March 15, 2013
A stay in an intensive care unit (ICU) may actually cause post-traumatic stress disorder (PTSD), according to a study conducted by researchers from Johns Hopkins University and published in the journal Psychological Medicine.
“We usually think of PTSD as something you develop if you go to war, are sexually assaulted or suffer a similar emotional trauma,” senior author Dale Needham said. “Instead, it may be as common, or more common, in ICU patients as in soldiers, but it’s something many doctors – including psychiatrists – don’t fully appreciate.”
PTSD is an anxiety disorder characterized by three kinds of symptoms: reliving trauma through nightmares or flashbacks; physical or emotional avoidance (including through numbness and detachment) of reminders of the trauma; and hyperarousal in response to such reminders (including irritability, difficulty sleeping and being easily startled). PTSD can significantly damage sufferers’ quality of life and slow recovery from related or unrelated health problems.
For the current study, researchers focused on patients with acute lung injury (ALI), which is considered the archetype of the critical illnesses that send patients to ICUs. Follow-up interviews were conducted with 183 ALI patients who had been confined to 13 ICUs at four separate Baltimore hospitals between October 2004 and 2007.
35 percent of patients interviewed demonstrated clinically significant PTSD symptoms at some point after their hospital stays, most of them within three months. Two years after leaving the hospital, 62 percent of those patients were still suffering from those symptoms. 50 percent were taking psychiatric drugs, and 40 percent had seen a psychiatrist in the prior two years.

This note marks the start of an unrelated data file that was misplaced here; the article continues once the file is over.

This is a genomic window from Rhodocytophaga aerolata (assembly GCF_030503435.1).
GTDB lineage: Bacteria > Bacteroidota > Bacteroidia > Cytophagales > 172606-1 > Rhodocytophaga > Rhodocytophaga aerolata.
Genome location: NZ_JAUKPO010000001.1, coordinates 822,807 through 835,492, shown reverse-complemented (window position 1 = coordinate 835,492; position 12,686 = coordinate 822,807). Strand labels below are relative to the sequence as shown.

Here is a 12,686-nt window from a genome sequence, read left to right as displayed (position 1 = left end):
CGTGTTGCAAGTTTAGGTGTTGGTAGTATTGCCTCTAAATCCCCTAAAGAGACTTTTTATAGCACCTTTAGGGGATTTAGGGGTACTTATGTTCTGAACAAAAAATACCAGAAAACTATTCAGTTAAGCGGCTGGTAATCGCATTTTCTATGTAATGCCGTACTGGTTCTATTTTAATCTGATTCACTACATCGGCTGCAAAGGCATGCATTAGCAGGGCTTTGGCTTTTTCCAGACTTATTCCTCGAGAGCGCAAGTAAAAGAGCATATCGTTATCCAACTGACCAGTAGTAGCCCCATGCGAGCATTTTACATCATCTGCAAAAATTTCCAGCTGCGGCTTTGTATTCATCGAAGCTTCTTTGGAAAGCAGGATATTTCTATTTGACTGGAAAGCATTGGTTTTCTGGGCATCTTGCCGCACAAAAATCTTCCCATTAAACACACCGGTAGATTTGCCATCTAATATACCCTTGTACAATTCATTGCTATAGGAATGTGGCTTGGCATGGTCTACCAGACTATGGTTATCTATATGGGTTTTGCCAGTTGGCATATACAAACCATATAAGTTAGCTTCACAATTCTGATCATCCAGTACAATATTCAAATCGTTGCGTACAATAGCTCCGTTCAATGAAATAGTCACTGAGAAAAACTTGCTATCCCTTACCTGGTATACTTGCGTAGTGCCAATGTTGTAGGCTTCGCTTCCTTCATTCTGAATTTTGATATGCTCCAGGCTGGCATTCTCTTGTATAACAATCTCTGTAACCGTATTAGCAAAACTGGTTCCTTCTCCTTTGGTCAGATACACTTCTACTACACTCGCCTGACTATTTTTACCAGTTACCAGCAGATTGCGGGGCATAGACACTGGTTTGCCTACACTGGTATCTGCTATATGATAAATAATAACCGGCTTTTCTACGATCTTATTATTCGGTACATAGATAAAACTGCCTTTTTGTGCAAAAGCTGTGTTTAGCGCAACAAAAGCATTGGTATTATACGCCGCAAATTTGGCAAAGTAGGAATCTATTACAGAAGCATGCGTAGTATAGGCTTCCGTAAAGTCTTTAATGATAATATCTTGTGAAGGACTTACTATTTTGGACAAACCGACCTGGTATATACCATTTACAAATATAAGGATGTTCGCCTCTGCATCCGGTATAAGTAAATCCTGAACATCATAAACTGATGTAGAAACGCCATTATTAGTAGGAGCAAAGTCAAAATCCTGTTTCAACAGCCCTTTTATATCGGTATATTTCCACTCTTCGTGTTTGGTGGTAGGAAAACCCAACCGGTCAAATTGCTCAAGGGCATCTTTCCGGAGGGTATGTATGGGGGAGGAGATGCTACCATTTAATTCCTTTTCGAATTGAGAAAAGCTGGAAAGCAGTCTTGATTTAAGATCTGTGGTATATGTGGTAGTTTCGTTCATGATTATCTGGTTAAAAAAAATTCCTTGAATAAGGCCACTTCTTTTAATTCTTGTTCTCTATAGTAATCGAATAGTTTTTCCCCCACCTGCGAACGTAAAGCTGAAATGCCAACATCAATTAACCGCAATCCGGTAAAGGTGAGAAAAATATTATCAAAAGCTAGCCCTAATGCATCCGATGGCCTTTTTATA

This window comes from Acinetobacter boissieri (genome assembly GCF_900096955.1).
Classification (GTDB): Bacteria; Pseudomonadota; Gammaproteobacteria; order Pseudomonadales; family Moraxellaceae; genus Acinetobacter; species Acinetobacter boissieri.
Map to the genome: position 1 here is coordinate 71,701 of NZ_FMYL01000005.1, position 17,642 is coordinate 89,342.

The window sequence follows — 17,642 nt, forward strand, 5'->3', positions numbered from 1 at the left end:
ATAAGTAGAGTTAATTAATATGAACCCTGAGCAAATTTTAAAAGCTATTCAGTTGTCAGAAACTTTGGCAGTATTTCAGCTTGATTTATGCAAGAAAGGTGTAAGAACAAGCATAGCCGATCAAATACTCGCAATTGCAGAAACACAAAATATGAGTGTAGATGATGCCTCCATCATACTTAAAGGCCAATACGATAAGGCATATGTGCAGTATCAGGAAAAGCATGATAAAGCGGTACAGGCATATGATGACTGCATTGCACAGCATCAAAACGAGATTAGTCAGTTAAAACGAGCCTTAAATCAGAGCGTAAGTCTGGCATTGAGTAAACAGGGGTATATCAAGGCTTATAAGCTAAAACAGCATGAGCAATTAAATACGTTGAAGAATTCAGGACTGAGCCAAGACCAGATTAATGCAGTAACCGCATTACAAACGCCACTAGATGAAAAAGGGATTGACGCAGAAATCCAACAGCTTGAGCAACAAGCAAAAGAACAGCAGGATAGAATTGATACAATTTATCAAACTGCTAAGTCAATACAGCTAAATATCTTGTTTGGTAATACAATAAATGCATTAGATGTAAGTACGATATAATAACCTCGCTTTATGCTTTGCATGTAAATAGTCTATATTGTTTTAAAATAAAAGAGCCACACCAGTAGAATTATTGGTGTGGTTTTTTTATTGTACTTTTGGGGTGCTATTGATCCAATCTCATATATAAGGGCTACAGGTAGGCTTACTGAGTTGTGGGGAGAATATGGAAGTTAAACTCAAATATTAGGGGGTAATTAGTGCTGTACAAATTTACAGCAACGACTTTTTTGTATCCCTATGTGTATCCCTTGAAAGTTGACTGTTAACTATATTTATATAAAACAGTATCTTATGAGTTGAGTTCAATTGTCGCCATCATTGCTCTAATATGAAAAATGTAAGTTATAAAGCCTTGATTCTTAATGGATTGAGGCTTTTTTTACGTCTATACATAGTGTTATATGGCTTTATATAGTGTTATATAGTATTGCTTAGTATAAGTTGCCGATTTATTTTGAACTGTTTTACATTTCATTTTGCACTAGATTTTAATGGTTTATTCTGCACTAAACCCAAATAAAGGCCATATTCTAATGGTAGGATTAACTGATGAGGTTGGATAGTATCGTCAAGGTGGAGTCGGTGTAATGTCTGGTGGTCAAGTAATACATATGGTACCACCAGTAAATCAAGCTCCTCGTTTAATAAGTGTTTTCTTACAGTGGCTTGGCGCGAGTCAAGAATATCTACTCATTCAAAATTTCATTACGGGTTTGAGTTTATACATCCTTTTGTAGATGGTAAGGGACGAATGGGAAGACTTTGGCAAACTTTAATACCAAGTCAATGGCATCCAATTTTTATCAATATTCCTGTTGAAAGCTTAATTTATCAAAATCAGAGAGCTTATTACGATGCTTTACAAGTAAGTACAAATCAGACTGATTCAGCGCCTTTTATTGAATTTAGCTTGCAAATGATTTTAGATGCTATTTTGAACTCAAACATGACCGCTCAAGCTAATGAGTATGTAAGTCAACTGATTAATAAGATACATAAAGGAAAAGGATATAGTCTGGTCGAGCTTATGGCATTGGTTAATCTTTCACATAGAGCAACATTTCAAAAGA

The longer patients had spent in the ICU, the more likely they were to suffer from PTSD.
Flashbacks to hospital delirium
Unlike most PTSD sufferers, the ICU survivors regularly experienced flashbacks to delusions they have had or events they had hallucinated during their hospital stay, rather than to real-life occurrences.
“One woman thought her husband and the nurse were plotting to kill her,” lead researcher O. Joseph Bienvenu said.
Delirium and hallucinations are relatively common in ALI patients in ICUs. Such patients are given heavy doses of sedatives and narcotics, which may induce hallucination. ICU patients are at particular risk of this because the complication known as sepsis (blood poisoning) may weaken the blood-brain barrier, allowing drugs to cross more freely into the brain and leading to delusions.
Although the researchers looked only at ALI patients, they suspect that PTSD is equally common in other ICU survivors. This points to the importance of addressing the conditions that cause PTSD, and helping to counsel survivors after their hospital stays to reduce their symptoms, the researchers said.
“Physical weakness usually gets better, but these mental symptoms often just linger,” Bienvenu said. “We need to pay more attention to preventing and treating PTSD in these patients.”
One recent study found that PTSD symptoms in ICU survivors were reduced when they had a phone debrief with a nurse a month after their hospital release, and were allowed to see a diary that hospital staff and family members had made about their ICU stay.